|Publication number||US5585695 A|
|Application number||US 08/464,006|
|Publication date||Dec 17, 1996|
|Filing date||Jun 2, 1995|
|Priority date||Jun 2, 1995|
|Publication number||08464006, 464006, US 5585695 A, US 5585695A, US-A-5585695, US5585695 A, US5585695A|
|Inventors||Adrian H. Kitai|
|Original Assignee||Adrian Kitai|
|Export Citation||BiBTeX, EndNote, RefMan|
|Patent Citations (20), Referenced by (53), Classifications (12), Legal Events (6)|
|External Links: USPTO, USPTO Assignment, Espacenet|
This invention relates to thin film electroluminescent (EL) display modules which may be tiled together to form a larger EL display panel.
It is desirable to have an economical means of producing electroluminescent (EL) display modules that can be tiled together. A tiled display requires individual display tiles or modules that may be placed in close proximity to give the appearance of a continuous display. Of the four major flat panel technologies: plasma, liquid crystal, vacuum fluorescence and EL, the latter has the advantage that connections may, in principle, be placed anywhere on the module. This is possible because the device consists of one glass sheet with a series of solid state coatings. Liquid crystal, vacuum fluorescent and plasma modules require both front and rear sealing (usually glass) that restricts the connection paths to the module edges. In addition, a seal is required to prevent gas or liquid leakage at the edges of the module. The combination of seals and electrical connections makes it extremely difficult to tile modules especially at higher pixel resolutions.
Currently, X-Y matrix addressing is employed for EL displays and connections are made at the edges of the glass such as disclosed in U.S. Pat. No. 4,999,539 issued to Coovert et al. The surface area occupied by these connectors uses space near the peripheral edges of the module thereby producing a large gap between the display area and the edge of the substrate. Another drawback of conventional EL display modules is that many employ moisture barriers covering the entire back of the module for preventing moisture or other undesired ambient elements from entering the layered EL structure which are sealed around the perimeter of the glass substrate. These moisture barriers also result in a gap between the display area and the edge of the substrate. Thus, areas around the edge of the module used for connections and sealing do not allow for radiating display elements to exist in these areas. This causes the module dimensions to exceed the active area of the module which adds to module size, weight and cost.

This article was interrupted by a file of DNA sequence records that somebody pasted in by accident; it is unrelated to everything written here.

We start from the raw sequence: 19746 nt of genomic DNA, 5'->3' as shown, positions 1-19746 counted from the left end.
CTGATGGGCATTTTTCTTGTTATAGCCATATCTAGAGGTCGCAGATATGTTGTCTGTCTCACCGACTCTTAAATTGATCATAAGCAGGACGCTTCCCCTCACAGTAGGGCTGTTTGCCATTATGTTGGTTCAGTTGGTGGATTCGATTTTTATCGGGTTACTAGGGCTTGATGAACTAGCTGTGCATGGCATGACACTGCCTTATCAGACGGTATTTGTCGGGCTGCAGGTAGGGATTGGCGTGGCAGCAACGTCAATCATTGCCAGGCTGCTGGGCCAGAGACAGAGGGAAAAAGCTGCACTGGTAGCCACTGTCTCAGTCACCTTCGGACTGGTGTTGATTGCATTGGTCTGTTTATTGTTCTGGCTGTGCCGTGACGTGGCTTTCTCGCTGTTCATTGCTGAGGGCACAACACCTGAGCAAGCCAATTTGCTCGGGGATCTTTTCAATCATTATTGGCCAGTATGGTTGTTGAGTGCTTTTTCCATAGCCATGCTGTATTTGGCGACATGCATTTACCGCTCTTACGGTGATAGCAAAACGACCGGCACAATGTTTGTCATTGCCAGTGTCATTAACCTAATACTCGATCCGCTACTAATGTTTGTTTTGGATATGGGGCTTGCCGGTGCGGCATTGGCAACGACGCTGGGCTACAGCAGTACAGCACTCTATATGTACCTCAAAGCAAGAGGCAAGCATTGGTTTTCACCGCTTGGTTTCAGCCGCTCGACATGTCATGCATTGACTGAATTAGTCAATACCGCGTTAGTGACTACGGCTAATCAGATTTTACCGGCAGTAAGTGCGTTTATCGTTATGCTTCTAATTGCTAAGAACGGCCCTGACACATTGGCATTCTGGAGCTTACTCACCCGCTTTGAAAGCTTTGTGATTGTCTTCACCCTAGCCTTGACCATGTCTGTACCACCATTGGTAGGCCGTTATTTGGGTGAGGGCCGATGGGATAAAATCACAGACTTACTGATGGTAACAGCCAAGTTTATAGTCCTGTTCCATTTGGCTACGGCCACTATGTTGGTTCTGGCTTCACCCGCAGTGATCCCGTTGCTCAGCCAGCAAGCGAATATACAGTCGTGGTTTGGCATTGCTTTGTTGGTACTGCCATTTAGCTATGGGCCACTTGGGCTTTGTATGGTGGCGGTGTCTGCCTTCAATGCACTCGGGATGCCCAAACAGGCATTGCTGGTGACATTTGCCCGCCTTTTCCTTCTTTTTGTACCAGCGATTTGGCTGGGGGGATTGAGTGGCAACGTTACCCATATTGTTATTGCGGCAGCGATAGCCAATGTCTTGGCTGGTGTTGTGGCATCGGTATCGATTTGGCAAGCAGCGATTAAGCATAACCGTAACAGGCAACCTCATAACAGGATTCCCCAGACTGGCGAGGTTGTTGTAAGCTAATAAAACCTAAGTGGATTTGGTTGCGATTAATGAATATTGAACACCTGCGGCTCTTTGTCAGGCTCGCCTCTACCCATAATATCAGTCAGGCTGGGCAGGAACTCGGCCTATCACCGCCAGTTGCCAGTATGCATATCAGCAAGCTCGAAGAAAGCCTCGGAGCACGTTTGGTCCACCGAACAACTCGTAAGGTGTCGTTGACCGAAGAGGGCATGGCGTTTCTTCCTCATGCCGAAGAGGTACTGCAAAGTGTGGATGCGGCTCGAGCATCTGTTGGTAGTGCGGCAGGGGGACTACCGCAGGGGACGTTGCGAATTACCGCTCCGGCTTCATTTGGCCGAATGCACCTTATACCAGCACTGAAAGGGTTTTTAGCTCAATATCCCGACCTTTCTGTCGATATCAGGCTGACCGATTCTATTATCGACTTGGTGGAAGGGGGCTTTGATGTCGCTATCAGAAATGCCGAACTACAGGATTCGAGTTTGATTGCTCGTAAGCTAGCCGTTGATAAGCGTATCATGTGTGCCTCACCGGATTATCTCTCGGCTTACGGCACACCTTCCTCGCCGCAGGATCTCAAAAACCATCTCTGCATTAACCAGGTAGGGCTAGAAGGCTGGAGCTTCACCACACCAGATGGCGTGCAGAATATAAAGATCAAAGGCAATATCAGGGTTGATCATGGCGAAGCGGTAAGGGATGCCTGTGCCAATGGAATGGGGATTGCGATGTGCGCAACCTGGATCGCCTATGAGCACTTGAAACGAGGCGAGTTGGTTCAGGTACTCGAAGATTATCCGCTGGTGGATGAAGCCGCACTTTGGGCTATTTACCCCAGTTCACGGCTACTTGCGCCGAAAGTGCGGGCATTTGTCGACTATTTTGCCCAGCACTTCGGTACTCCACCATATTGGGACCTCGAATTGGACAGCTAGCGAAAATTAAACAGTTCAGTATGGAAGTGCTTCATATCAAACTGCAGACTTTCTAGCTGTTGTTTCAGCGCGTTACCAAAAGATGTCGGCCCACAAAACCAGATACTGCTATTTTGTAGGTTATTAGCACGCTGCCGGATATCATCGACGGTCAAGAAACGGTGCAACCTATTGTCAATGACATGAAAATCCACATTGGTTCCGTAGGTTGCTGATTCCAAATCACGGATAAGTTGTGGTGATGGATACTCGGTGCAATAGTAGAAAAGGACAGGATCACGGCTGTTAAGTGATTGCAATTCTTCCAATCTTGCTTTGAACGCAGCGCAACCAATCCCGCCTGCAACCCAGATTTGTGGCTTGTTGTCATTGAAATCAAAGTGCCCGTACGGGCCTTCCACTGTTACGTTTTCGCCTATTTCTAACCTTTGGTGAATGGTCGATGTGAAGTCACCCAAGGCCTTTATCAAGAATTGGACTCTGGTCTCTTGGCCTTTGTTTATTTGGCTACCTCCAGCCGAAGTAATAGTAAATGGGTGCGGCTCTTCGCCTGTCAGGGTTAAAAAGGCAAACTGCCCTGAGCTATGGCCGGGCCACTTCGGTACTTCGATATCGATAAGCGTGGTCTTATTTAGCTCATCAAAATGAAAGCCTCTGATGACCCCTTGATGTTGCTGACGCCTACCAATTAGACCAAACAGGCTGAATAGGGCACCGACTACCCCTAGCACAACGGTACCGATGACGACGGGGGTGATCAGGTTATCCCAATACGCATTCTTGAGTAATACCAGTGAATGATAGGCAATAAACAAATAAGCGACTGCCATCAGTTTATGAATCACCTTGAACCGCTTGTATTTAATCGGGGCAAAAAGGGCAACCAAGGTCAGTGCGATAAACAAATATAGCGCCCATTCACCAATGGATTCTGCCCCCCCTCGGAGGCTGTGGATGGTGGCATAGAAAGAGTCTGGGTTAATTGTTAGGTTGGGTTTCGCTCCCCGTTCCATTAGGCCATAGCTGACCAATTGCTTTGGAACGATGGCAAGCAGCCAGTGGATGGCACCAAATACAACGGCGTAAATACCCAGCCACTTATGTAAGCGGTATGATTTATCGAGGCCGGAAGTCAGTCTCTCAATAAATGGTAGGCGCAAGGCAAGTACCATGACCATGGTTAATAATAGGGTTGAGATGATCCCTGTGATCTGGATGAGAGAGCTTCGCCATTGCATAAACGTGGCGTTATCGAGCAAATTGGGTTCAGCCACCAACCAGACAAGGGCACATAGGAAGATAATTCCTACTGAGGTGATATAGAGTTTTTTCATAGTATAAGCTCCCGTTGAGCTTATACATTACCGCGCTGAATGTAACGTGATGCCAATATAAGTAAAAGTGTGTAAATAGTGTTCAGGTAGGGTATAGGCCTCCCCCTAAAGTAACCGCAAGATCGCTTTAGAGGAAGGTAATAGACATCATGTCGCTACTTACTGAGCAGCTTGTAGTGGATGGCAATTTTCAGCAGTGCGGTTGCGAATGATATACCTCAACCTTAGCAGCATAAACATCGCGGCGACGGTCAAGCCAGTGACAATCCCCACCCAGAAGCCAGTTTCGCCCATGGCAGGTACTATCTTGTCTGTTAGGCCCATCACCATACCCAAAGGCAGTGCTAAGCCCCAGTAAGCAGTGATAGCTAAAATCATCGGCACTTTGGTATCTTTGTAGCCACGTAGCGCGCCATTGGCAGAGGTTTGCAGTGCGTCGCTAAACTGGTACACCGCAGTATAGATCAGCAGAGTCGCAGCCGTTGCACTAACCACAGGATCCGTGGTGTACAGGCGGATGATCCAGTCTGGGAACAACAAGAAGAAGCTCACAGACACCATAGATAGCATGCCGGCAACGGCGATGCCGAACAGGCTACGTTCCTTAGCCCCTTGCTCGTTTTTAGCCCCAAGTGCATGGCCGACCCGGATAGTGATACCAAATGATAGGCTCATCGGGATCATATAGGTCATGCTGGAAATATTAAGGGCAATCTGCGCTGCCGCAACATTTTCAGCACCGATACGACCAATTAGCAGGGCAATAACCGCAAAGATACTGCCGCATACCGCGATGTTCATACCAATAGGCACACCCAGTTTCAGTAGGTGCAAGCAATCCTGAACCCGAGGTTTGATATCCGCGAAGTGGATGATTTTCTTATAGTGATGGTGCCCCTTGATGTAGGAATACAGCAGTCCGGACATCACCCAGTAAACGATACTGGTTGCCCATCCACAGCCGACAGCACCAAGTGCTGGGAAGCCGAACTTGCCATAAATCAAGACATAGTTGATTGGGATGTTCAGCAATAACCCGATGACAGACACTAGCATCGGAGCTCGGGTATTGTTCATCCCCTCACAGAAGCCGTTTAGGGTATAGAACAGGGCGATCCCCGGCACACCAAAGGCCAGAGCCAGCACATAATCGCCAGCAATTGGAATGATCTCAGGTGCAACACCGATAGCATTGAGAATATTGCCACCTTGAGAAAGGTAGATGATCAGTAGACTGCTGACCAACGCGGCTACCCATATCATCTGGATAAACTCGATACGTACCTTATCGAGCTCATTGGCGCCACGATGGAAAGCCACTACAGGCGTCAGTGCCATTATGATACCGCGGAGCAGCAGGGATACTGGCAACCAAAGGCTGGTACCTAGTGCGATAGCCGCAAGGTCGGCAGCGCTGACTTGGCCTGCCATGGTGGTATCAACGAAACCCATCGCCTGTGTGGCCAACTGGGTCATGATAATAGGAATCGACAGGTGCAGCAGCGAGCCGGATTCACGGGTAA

U.S. Pat. No. 5,124,204 issued to Yamashita et al. briefly reviews a typical prior art EL panel comprising the display elements formed on a glass substrate. This prior art EL panel is sealed by a glass cover sheet bonded to the glass substrate with silicone oil, containing silica gel powder, being sealed between the display element and the cover sheet. This arrangement is both heavy and results in a significant gap between the edge of the glass substrate and the outer edge of the display element. Yamashita et al. reduces the weight problem by replacing the glass cover sheet with a polymer based moisture-proof sheet; however, the drawback of the edge gaps remains thereby precluding tiling together of multiple modules.
U.S. Pat. No. 4,266,223 issued to Frame discloses a display device comprising thin film transistor circuits for sequentially switching a brightness control signal to an array of individual display elements. The device comprises transversely-spaced or interdigitated metallic electrode finger arrays deposited onto a glass substrate and an electroluminescent layer deposited on top thereof which is then coated with an insulator and then contact electrodes. Transistor arrays are then deposited on top of these display elements. Transversely-spaced electrodes and thin film transistor circuits are difficult and expensive to manufacture.